JAX London Blog

JAX London, October 4 - 7, 2021
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(R)Evolution Java 8 to 16

Many companies are still using Java 8, although various exciting innovations have been added in versions 9 to the current 16. Why is that? And what could you be missing out on?

The loyalty to Java 8 can probably be explained by the fact that, when many companies were considering switching to Java 9, Oracle announced a six-monthly release strategy. In addition, many were afraid of the complications in the new module system introduced with Java 9. The uncertainty grew when a new licensing policy was introduced with Java 11. Since this release, Java (Oracle’s JDK) is no longer free for commercial use.

In this article, I want to show you that despite these obstacles, there is a lot in Java versions 9 to 16 worth discovering. And by the end, you should have a pretty good overview of the many new features in them.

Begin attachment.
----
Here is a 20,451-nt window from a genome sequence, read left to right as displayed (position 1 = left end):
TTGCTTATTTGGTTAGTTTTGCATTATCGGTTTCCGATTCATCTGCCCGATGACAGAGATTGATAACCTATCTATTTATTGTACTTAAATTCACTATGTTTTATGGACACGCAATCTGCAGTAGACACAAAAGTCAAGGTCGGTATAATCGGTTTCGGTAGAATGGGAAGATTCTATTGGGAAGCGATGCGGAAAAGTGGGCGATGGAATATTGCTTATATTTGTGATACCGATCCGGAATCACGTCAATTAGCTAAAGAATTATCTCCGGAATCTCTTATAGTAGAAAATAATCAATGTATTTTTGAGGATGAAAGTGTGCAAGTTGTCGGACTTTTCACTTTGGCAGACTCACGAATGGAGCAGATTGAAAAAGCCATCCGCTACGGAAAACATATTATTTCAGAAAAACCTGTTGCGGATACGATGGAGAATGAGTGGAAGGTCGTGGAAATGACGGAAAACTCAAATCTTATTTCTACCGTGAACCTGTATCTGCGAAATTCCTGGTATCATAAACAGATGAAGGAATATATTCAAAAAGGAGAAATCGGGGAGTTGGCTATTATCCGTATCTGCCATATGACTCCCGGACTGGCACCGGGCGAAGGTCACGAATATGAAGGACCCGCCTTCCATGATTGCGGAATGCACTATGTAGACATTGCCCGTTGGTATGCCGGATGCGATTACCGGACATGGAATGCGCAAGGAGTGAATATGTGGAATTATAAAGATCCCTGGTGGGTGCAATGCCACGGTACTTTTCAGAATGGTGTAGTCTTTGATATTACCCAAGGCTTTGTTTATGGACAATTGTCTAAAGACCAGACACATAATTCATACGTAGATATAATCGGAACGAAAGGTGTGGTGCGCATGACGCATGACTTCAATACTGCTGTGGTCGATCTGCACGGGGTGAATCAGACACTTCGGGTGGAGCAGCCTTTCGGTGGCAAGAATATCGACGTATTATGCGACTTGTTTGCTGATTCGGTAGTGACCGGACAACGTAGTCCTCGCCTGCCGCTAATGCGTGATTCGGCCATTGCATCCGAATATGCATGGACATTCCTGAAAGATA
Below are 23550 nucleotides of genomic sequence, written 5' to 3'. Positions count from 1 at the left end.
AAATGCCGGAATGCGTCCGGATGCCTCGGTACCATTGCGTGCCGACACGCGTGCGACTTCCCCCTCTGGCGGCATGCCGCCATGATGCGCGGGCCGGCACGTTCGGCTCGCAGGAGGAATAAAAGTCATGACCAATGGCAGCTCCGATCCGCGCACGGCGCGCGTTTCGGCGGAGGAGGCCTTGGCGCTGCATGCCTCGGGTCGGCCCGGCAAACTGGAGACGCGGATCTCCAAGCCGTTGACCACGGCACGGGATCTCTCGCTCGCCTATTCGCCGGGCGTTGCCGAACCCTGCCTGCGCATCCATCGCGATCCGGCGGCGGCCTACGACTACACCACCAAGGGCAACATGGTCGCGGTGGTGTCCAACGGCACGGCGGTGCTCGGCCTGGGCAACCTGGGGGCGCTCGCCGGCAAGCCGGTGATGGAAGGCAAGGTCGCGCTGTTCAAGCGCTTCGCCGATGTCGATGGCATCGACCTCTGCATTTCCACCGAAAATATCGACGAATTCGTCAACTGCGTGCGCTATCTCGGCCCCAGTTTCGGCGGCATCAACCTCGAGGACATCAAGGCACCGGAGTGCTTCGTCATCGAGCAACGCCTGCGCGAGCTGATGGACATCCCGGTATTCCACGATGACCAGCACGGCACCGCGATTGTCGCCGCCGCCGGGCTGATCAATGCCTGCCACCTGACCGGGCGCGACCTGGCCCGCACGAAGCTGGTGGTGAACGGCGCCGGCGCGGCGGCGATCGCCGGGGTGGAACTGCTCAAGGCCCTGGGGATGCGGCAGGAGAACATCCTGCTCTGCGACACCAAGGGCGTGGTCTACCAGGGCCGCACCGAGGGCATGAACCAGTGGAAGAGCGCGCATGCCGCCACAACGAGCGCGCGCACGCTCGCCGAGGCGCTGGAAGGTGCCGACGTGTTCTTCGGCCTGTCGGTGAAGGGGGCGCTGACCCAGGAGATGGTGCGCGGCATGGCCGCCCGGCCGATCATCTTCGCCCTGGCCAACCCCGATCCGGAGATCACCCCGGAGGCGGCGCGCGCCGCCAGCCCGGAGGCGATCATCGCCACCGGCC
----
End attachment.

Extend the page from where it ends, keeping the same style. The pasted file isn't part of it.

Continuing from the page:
The new features start with useful simplifications to the syntax, go on to include some handy extensions to the APIs, and finish with the possibility of clean structuring and subdivision of Java applications into individual modules. But one thing at a time. Let’s start with a quick run-through of the main changes and then focus on some outstanding features.

Concurrency

Major changes have been happening in the area of concurrency. No one wants to program directly with low-level concepts with Threads and Runnables anymore, never mind trying to do this easily and correctly. To utilize multi-core processors better, concurrency should move away from the rather primitive but also complex approaches with threads. Instead, the new APIs make it easier to stay high-level. Here, Doug Lea has made an enormous contribution, inventing Executors, the Fork-Join framework, the great CompletableFuture class (though with a slightly overloaded API), and the Reactive Streams.

HTTP/2-API

Recently, HTTP/2 has become established and is slowly but surely replacing HTTP 1.1. For a long time, there was no support for it in the JDK. But with Java 11 HTTP/2-API was fully integrated into the JDK and offers a comprehensible programming model. This API uses concepts such as request and response of an HTTP communication instead of low-level constructs.

Syntax and API Enhancements